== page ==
When Reub Branson opened a general store close to the White River in southwestern Missouri, he was undoubtedly a man of vision, enterprise, and fortitude. The Ozarks Mountains, to begin with, are not for the skittish: they are incomparably beautiful, verdant, vibrant—and wild of man and beast.
The 1882 in which Branson launched his long-reaching mercantile business was riding hot on the heels of a post-Civil-War lawlessness that governed these hillsides and hollers—this is the area that gave birth to Jesse James, remember, and a hundred others just like him. Vigilante “justice-keepers”—the Baldknobbers—were as fearsome as the “law-benders” they pursued. It was a wild place in wild times.
Reuben Branson was looking past all that. And the town that sprang up from his store and bears his name today has demonstrated the same hell-or-high-water entrepreneurial spirit from beginning to end.
The first settlers of this Scottish-highlands-like land had plenty of game to go around for everyone, but when that stock was depleted, farming got serious. Steep hills, however, make for hard farming, and before twentieth-century dams were built, valley farms were frequently devastated by floods. Well, what about all these trees? With the railroad laying track north to south and east to west, the call for timber in the late 1800’s knew no bounds, and Ozark men with axes and saws knew how to answer.
In 1903 the Ozark men of Branson, Missouri, did more than answer: they dreamed a dream. They decided their town was going to be the industrial hub of the region, disseminating timber, lumber, and manufactured goods to those outside in exchange for a decent living for their families. They built a new bank, a new livery stable, a new hotel—and, due to an increasing number of visiting fisherman and money-bearing travelers, the area’s first “resorts.”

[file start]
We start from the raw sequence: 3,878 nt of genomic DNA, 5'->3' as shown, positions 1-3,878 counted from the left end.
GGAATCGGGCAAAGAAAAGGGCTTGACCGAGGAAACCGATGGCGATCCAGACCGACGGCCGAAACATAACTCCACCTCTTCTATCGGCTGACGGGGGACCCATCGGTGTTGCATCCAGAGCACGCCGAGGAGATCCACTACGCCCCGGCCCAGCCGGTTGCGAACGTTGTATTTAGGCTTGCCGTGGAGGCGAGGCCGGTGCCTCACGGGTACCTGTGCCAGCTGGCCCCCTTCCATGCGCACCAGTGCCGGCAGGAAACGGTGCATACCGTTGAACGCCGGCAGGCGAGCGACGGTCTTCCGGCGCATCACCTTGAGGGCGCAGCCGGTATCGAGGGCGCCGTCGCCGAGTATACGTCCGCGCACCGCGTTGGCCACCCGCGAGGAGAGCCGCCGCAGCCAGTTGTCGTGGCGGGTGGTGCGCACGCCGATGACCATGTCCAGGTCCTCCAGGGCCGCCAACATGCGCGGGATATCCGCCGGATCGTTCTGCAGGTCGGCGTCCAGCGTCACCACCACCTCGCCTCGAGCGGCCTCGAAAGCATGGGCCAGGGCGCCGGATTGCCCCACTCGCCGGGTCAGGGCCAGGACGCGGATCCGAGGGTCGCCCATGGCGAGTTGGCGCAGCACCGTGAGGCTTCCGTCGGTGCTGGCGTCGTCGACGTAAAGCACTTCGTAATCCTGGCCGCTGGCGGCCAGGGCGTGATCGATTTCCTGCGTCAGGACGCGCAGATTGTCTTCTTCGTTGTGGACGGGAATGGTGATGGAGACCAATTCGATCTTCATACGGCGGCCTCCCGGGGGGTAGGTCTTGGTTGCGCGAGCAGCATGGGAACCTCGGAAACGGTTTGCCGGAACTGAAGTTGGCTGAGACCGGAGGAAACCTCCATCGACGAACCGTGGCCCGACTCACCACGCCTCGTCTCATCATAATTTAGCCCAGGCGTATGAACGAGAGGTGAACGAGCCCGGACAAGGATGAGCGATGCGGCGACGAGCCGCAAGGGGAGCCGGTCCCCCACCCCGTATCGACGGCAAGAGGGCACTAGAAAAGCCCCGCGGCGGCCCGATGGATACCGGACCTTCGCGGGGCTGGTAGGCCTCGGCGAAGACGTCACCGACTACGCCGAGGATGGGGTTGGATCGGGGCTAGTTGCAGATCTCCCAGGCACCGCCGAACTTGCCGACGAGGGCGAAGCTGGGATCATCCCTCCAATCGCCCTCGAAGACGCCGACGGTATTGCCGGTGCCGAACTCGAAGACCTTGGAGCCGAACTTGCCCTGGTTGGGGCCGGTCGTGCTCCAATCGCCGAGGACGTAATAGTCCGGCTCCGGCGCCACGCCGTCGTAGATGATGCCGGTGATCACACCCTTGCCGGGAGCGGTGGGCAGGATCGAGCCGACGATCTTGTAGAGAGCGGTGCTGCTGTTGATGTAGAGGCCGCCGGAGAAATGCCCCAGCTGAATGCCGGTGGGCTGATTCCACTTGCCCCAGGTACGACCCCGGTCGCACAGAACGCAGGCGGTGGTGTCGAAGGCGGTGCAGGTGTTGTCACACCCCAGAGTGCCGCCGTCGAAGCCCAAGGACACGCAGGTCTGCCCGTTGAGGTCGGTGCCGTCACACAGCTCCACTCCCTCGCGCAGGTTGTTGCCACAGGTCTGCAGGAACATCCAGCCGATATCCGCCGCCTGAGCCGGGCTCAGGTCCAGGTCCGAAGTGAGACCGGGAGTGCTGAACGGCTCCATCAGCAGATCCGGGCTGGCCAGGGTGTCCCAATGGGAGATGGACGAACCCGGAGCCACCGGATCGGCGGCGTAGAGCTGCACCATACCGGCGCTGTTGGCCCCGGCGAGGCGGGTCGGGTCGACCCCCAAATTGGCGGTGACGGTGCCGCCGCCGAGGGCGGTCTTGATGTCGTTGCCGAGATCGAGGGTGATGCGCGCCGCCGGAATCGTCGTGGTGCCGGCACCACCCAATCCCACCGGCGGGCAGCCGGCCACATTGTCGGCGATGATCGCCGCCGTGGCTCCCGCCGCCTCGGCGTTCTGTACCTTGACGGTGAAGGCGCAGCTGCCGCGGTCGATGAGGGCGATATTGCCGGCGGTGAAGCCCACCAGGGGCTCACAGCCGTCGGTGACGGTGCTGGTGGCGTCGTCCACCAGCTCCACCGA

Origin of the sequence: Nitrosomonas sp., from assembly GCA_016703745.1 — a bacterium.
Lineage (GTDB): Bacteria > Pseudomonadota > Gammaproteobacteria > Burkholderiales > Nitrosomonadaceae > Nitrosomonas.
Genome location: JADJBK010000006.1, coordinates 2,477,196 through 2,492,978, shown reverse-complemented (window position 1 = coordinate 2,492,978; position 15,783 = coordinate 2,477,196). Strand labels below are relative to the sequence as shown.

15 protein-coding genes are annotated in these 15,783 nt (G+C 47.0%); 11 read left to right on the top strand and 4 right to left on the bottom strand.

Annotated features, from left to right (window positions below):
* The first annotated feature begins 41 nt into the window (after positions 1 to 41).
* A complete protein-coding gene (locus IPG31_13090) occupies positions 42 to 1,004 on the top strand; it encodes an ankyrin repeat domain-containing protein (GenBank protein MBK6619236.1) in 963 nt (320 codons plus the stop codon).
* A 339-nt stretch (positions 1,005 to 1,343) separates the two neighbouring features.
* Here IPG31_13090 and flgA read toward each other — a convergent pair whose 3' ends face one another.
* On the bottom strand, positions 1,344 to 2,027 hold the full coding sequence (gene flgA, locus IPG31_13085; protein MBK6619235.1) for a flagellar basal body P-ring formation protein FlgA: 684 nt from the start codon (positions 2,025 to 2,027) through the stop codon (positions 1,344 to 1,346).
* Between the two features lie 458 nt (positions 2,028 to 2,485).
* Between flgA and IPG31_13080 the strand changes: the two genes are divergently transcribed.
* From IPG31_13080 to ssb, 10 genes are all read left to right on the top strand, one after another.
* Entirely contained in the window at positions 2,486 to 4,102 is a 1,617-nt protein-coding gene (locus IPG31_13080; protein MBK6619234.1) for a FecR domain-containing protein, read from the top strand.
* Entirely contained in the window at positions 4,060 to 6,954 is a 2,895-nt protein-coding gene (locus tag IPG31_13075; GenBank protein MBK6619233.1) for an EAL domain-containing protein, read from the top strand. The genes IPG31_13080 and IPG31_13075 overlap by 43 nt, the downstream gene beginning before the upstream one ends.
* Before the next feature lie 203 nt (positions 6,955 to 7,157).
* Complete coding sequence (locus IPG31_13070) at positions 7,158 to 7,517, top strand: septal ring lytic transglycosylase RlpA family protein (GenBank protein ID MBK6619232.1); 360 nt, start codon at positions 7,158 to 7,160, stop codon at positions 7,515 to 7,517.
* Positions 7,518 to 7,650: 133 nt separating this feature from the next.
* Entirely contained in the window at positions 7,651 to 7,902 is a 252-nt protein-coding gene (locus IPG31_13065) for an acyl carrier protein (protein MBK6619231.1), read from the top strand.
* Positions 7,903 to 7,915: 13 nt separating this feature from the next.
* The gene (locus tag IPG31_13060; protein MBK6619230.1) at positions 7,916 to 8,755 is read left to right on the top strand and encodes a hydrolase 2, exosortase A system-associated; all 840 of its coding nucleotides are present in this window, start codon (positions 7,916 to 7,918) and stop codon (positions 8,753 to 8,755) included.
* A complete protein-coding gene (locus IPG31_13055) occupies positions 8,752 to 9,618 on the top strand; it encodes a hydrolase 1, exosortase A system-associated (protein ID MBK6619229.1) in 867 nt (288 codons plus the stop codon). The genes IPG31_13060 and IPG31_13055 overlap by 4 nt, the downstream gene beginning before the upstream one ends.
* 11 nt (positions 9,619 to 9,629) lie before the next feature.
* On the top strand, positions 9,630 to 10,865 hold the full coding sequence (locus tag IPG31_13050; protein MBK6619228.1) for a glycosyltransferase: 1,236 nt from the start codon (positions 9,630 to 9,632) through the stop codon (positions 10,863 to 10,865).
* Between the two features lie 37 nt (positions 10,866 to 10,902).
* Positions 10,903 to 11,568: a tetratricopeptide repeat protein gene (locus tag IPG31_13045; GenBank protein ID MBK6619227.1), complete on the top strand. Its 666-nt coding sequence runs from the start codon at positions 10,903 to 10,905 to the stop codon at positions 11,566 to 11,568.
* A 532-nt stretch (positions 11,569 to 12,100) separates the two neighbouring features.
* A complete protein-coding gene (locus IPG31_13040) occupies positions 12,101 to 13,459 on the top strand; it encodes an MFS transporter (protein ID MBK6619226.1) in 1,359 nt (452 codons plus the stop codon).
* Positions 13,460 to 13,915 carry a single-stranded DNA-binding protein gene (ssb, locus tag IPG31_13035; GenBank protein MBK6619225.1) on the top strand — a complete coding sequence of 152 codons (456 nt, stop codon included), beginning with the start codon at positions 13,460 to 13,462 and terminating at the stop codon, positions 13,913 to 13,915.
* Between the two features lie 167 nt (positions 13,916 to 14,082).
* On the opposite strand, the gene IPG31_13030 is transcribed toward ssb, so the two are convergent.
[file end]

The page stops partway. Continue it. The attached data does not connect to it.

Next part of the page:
One such traveler, recommended to the area by a doctor for his tuberculosis, was a minister named Harold Bell Wright. Wright stayed with Branson’s Ross family, fell in love with the people and the region, and returned every summer for the next eight years. During that period of time, in 1907, Wright’s novel Shepherd of the Hills published, portraying the beautiful Ozarks, its folk, and the hill people’s way of life. Somewhat surprisingly, it became one of the nation’s first overnight bestsellers (and first to sell over one million copies).
Just as overnight, the tourists came pouring in. By the time Branson officially incorporated in 1912, a new vision—the one that took—was firmly in place. Branson would not focus on taking Ozark products to the world: the world was coming to Branson instead. Tourist-town Branson was born.
With just over 1000 residents, the fledgling resort town boomed with gusto. In a flood of industry, a commercial ice plant went up, a soft drink bottling plant, a candy factory, an ice cream factory (on the waterfront, of course), the Winch Spoke Company, and a major logging operation built by the American Pencil Company. Three hotels provided lodging in town, and vacation cabins were built just upstream. Town edicts were issued to all mills, factories, and businesses: tidy up, straighten up, and always look your best—company’s coming.
When the Ozark Beach Dam was constructed downstream the same year, things went from great to even better. A big, long Lake Taneycomo formed on a stretch of the White River that included the Branson area, and fishing, boating, swimming, and picnicking-on-the-beach went into high gear. When the Depression hit twenty-some-odd years later, Branson businesses survived better than many others in this hard-hit area, primarily because the visitors kept showing up, since it was a relatively inexpensive vacation spot for the times. And after World War II, people not only came for visits—now they were coming to stay.